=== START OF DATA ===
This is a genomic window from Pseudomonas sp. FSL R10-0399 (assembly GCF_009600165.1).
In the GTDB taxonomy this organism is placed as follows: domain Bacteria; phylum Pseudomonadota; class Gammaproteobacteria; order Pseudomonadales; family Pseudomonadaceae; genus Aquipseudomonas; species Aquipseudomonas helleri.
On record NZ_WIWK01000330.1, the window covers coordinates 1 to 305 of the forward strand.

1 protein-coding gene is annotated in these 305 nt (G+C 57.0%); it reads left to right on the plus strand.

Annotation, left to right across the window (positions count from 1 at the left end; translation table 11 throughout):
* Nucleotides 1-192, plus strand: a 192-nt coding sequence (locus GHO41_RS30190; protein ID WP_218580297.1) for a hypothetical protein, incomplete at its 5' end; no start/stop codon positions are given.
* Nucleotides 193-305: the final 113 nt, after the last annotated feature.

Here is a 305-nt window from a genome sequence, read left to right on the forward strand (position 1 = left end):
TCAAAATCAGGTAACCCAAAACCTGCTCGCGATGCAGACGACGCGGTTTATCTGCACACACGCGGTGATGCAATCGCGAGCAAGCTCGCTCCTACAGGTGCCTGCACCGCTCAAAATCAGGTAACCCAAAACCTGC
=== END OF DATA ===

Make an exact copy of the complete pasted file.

This is a genomic window from Pseudomonas sp. FSL R10-0399 (assembly GCF_009600165.1).
In the GTDB taxonomy this organism is placed as follows: domain Bacteria; phylum Pseudomonadota; class Gammaproteobacteria; order Pseudomonadales; family Pseudomonadaceae; genus Aquipseudomonas; species Aquipseudomonas helleri.
On record NZ_WIWK01000330.1, the window covers coordinates 1 to 305 of the forward strand.

1 protein-coding gene is annotated in these 305 nt (G+C 57.0%); it reads left to right on the plus strand.

Annotation, left to right across the window (positions count from 1 at the left end; translation table 11 throughout):
* Nucleotides 1-192, plus strand: a 192-nt coding sequence (locus GHO41_RS30190; protein ID WP_218580297.1) for a hypothetical protein, incomplete at its 5' end; no start/stop codon positions are given.
* Nucleotides 193-305: the final 113 nt, after the last annotated feature.

Here is a 305-nt window from a genome sequence, read left to right on the forward strand (position 1 = left end):
TCAAAATCAGGTAACCCAAAACCTGCTCGCGATGCAGACGACGCGGTTTATCTGCACACACGCGGTGATGCAATCGCGAGCAAGCTCGCTCCTACAGGTGCCTGCACCGCTCAAAATCAGGTAACCCAAAACCTGC